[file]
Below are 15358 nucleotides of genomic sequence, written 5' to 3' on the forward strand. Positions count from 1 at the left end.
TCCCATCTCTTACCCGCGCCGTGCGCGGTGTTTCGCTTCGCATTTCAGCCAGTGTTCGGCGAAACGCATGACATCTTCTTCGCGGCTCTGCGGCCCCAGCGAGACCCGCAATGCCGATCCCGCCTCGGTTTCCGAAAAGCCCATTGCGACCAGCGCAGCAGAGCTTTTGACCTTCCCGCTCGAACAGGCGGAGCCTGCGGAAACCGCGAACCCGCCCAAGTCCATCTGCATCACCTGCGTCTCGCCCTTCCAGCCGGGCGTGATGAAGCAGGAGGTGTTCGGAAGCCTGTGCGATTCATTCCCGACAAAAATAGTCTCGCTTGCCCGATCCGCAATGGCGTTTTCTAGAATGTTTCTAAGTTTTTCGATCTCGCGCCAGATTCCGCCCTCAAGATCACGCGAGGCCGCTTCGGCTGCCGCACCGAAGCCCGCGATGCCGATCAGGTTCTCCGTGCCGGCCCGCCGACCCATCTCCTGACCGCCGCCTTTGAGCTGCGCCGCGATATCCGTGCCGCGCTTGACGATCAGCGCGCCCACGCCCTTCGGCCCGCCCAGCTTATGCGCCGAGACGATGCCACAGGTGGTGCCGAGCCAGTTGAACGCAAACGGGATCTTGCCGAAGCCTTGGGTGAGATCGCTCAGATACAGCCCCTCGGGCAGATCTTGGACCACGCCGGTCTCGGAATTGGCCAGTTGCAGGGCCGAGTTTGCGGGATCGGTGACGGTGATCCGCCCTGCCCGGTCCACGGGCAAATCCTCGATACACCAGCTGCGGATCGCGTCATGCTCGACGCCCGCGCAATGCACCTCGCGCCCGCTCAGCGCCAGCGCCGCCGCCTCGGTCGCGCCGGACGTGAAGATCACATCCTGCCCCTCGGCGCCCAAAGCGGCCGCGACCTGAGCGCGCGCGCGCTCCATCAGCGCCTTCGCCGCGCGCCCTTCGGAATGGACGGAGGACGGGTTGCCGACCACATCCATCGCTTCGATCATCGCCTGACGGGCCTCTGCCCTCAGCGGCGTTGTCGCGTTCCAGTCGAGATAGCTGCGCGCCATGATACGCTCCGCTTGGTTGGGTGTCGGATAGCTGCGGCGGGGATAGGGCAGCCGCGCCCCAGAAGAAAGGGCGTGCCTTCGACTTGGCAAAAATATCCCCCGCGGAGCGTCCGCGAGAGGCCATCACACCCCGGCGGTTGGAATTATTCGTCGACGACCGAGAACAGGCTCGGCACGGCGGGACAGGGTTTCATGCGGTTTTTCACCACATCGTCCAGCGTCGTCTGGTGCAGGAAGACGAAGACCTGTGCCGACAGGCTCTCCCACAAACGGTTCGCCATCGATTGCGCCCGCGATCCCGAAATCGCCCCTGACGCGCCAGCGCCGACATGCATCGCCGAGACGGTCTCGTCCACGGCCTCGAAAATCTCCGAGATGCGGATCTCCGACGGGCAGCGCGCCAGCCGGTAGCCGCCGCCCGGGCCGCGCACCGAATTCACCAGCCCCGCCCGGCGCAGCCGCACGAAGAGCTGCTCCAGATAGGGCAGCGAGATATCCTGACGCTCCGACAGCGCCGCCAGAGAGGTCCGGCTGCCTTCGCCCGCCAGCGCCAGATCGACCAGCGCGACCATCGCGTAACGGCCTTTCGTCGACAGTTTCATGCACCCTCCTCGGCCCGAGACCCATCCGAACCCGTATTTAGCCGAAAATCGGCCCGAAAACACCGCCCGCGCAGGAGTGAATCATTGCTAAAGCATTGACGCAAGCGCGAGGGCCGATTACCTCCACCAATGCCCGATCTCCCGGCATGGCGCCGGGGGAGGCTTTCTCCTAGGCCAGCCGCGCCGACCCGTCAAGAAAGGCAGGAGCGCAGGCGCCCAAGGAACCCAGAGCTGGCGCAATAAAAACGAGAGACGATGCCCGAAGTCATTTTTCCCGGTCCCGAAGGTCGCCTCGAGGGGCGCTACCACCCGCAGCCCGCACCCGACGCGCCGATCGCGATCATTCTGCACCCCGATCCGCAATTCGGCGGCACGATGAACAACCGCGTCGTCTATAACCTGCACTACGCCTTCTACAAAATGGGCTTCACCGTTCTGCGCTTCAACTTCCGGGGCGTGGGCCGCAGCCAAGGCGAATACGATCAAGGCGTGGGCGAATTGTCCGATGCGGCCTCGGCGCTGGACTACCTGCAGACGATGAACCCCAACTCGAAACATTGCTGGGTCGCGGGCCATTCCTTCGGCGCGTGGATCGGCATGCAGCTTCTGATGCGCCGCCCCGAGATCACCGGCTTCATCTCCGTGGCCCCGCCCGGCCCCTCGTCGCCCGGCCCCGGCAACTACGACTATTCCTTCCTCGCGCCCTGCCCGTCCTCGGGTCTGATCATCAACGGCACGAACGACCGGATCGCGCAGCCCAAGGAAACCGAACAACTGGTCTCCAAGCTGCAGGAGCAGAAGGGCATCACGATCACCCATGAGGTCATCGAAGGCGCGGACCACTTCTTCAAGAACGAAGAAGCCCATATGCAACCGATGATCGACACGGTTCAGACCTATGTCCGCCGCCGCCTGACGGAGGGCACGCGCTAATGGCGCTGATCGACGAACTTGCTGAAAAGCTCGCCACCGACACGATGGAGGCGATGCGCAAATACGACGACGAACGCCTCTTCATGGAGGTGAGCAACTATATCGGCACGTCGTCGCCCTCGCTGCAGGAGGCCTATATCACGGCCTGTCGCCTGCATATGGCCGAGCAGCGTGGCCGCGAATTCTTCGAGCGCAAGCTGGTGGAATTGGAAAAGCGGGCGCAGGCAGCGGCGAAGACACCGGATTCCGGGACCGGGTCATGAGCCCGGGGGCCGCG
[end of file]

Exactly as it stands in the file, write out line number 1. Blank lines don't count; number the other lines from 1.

Below are 15358 nucleotides of genomic sequence, written 5' to 3' on the forward strand. Positions count from 1 at the left end.